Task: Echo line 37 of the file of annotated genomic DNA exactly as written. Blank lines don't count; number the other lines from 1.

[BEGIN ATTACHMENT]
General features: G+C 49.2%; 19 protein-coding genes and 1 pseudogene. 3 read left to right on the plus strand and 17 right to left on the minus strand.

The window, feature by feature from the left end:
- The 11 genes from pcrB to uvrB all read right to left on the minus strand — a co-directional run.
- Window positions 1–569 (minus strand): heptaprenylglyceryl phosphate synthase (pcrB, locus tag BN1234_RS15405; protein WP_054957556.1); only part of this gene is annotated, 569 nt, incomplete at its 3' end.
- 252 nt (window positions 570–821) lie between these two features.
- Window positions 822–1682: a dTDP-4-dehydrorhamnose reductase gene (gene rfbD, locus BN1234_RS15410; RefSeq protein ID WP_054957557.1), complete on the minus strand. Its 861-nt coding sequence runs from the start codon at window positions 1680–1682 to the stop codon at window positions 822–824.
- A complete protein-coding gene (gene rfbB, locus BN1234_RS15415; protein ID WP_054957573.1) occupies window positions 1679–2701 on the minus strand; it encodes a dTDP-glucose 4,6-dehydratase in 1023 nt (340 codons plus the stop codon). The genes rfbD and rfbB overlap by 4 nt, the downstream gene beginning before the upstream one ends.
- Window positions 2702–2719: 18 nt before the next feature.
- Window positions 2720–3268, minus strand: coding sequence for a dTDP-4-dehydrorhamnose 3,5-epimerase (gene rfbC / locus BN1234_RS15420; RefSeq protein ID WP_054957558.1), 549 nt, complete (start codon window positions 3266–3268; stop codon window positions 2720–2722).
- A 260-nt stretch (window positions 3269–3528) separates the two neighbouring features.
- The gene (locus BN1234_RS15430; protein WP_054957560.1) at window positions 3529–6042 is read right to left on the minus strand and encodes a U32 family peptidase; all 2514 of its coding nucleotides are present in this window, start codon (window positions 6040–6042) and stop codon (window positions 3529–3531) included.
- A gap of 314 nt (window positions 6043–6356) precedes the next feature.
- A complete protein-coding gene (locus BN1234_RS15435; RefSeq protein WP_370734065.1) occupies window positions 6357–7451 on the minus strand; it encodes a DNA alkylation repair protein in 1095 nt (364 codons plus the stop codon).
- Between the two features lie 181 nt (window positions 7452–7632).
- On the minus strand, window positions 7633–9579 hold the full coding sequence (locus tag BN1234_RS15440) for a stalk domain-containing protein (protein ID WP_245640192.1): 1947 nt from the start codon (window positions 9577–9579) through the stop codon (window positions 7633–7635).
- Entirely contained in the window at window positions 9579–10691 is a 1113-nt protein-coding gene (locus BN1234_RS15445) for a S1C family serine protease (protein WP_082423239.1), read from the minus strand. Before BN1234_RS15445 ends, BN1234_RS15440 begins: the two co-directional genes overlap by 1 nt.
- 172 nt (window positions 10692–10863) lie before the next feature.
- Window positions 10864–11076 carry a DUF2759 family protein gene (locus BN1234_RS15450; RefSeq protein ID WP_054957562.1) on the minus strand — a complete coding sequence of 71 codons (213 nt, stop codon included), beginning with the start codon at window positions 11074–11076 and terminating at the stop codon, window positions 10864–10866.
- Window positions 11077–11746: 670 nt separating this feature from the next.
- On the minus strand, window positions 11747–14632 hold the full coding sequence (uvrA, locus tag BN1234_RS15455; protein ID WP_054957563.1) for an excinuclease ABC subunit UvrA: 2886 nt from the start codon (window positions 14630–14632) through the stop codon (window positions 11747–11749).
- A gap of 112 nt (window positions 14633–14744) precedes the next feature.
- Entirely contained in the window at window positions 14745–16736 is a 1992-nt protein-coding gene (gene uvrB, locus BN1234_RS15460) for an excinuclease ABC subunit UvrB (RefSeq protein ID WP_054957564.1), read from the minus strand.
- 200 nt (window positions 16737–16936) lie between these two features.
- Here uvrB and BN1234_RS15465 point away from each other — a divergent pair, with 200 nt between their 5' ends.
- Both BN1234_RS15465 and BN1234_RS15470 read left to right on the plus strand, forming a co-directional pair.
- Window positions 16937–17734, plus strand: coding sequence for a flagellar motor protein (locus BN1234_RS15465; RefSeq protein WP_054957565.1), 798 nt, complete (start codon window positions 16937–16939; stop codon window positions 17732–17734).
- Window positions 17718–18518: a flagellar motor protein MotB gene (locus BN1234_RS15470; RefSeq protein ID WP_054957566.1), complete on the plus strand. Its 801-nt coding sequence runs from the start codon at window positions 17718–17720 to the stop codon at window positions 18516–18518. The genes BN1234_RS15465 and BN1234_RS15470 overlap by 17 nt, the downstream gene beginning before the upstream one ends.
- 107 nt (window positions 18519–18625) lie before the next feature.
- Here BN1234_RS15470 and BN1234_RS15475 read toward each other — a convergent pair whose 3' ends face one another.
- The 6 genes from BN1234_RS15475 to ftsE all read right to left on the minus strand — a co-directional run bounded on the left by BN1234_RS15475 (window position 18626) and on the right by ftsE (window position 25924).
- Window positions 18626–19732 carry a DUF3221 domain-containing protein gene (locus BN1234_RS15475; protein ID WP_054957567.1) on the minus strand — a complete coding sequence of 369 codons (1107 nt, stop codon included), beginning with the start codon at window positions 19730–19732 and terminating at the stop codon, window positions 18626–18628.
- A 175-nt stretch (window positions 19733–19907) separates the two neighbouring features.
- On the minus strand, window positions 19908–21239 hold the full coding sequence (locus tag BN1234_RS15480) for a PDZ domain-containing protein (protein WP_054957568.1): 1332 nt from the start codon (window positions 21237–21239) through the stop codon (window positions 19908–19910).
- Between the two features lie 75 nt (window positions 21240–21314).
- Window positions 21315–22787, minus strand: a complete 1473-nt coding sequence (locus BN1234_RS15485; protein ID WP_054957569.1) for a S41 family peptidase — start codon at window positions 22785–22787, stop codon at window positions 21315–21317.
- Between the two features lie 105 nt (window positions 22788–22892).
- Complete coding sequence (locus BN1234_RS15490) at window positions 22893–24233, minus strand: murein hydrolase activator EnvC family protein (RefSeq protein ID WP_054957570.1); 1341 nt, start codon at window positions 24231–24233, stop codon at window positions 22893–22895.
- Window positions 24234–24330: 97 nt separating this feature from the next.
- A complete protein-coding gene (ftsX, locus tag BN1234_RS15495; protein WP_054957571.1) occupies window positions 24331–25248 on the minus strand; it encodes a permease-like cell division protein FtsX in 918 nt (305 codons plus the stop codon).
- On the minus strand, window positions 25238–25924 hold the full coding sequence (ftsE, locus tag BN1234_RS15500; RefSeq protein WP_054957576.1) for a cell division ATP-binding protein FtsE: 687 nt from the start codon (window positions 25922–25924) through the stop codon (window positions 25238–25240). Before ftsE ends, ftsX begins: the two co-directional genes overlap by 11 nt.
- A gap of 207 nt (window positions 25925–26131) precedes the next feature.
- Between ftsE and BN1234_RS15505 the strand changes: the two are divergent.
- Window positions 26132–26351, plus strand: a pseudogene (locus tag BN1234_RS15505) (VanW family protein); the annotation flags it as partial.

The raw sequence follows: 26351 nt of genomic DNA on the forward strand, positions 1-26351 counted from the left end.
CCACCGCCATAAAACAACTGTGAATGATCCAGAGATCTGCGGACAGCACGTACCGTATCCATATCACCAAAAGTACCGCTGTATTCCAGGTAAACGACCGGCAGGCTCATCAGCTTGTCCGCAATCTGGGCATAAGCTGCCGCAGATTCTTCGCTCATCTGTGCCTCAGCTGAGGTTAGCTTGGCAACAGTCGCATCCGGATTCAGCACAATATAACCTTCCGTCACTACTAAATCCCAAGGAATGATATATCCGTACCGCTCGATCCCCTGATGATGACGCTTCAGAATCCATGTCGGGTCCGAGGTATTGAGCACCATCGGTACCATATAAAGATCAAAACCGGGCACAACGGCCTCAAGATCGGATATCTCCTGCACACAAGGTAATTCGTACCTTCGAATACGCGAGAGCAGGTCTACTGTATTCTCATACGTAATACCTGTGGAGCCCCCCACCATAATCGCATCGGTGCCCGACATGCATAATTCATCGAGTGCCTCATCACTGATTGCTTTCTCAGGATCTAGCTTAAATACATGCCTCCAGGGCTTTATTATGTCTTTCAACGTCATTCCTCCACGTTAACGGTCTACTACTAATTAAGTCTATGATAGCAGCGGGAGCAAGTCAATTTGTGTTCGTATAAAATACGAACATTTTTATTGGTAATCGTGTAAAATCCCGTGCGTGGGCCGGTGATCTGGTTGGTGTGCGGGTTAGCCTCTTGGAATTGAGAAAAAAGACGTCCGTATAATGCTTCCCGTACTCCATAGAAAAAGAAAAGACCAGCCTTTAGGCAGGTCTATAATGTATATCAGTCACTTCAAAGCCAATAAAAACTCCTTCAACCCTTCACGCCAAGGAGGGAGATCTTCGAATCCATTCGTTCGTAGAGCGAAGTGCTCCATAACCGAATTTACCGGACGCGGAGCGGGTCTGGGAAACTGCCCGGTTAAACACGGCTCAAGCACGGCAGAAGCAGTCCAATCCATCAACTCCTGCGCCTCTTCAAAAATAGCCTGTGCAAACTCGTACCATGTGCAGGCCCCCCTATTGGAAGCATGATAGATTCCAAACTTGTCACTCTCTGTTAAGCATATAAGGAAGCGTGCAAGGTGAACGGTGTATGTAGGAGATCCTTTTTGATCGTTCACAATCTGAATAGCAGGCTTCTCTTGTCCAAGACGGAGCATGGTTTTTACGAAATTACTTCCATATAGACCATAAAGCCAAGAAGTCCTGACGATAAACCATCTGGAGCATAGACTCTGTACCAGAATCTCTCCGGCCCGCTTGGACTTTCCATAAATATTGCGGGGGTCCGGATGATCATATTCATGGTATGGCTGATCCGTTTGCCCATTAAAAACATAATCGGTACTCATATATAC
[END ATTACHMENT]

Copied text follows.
- Complete coding sequence (locus BN1234_RS15490) at window positions 22893–24233, minus strand: murein hydrolase activator EnvC family protein (RefSeq protein ID WP_054957570.1); 1341 nt, start codon at window positions 24231–24233, stop codon at window positions 22893–22895.